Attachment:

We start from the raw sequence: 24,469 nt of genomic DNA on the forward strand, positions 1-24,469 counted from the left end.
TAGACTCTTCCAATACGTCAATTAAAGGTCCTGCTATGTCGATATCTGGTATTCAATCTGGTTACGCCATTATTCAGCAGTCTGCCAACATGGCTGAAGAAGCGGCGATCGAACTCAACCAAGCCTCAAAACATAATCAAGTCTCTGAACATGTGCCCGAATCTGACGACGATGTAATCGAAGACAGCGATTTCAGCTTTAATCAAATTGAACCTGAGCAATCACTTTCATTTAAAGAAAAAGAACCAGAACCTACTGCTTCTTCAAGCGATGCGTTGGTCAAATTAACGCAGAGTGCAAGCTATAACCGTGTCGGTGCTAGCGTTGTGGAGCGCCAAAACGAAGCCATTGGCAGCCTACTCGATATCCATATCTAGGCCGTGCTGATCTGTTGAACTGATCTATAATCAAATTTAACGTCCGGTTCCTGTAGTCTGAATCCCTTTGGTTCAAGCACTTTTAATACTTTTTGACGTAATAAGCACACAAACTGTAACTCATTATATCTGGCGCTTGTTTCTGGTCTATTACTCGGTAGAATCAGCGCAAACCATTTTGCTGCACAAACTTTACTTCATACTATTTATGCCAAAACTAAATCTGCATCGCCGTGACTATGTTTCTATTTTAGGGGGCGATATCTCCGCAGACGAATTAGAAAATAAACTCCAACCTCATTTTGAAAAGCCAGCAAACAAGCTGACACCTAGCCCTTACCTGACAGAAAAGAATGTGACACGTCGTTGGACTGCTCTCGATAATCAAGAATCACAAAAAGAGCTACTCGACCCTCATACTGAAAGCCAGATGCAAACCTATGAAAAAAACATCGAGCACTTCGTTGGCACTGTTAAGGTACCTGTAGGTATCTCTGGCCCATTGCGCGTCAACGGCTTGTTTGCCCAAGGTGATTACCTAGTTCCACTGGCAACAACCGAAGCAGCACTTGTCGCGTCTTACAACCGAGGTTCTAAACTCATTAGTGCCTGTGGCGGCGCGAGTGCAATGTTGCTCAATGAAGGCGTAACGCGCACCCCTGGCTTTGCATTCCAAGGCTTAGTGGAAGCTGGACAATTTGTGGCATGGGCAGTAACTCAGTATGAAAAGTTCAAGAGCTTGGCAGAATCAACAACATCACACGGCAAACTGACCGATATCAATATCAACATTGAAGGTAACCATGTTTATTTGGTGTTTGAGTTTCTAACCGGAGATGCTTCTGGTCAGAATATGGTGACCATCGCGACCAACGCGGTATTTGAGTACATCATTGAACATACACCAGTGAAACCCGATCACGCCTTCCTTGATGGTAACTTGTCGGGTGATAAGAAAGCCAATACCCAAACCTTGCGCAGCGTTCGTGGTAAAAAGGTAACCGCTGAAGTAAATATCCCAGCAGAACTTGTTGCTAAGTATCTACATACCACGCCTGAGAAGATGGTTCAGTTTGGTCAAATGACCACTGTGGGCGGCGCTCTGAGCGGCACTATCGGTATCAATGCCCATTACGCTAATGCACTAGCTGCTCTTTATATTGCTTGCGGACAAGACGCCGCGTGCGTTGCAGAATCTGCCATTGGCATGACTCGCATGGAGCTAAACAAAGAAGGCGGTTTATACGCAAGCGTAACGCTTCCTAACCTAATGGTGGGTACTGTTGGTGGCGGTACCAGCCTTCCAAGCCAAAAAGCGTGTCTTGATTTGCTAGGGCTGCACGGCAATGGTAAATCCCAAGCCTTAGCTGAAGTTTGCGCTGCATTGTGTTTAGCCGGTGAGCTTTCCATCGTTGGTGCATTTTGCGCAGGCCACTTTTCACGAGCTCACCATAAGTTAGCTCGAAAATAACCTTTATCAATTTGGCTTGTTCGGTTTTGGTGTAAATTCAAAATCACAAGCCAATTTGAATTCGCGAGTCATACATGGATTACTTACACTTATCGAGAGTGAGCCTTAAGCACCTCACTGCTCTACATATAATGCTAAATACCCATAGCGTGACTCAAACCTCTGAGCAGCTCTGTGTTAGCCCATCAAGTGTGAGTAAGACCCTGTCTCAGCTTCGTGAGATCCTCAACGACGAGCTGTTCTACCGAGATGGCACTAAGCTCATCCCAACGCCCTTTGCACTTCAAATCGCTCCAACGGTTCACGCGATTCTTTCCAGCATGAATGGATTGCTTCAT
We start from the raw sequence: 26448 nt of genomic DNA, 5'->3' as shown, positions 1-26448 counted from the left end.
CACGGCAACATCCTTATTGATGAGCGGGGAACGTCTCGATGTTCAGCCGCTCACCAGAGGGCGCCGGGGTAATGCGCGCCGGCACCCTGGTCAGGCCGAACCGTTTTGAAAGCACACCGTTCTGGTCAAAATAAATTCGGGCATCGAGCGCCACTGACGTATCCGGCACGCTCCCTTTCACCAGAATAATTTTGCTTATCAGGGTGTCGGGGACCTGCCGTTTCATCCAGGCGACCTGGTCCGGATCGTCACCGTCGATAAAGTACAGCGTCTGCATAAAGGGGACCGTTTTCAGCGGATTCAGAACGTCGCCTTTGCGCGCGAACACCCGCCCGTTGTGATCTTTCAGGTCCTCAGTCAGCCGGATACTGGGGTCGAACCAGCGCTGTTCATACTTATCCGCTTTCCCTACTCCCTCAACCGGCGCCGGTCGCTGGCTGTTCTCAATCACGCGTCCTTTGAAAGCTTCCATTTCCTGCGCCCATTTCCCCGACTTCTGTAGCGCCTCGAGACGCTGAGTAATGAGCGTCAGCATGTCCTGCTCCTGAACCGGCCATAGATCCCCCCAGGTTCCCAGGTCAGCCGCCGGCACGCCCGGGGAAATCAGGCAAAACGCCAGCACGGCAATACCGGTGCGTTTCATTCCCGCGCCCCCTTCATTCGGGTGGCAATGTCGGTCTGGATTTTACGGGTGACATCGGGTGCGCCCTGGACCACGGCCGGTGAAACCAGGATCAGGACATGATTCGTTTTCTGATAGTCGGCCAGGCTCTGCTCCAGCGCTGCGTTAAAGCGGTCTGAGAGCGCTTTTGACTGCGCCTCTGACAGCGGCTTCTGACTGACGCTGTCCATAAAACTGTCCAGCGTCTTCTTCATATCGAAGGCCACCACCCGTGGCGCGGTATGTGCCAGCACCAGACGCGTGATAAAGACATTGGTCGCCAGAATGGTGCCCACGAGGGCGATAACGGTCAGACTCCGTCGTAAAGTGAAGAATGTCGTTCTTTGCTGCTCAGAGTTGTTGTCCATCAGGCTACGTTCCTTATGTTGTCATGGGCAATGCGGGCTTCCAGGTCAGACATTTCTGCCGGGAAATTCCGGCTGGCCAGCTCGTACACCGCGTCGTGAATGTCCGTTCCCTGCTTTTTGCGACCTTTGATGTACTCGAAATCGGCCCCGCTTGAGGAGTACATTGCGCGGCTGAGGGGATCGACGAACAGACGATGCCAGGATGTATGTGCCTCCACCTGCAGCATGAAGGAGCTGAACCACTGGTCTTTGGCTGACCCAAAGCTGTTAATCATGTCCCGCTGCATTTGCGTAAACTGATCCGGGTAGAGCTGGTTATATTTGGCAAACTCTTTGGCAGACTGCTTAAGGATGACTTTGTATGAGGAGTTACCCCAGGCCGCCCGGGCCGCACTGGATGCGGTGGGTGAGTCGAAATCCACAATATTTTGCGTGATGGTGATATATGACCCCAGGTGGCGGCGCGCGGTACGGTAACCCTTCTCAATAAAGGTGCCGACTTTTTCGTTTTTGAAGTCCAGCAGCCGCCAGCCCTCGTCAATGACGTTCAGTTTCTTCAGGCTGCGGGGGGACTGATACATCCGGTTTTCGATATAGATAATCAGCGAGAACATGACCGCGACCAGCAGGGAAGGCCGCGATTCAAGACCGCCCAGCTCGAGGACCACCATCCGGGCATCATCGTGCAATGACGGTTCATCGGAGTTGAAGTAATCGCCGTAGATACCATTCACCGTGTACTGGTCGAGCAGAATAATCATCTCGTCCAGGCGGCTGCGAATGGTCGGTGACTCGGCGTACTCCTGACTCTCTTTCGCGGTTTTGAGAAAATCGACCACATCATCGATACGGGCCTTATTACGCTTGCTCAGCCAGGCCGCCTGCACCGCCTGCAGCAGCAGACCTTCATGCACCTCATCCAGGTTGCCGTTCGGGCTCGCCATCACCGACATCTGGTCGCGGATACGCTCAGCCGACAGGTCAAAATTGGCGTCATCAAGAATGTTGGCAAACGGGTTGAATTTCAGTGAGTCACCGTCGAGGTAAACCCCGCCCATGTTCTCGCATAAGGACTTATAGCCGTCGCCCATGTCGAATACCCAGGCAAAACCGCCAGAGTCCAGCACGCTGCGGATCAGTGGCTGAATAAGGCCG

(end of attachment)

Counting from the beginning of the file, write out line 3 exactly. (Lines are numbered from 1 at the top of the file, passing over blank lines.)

We start from the raw sequence: 26448 nt of genomic DNA, 5'->3' as shown, positions 1-26448 counted from the left end.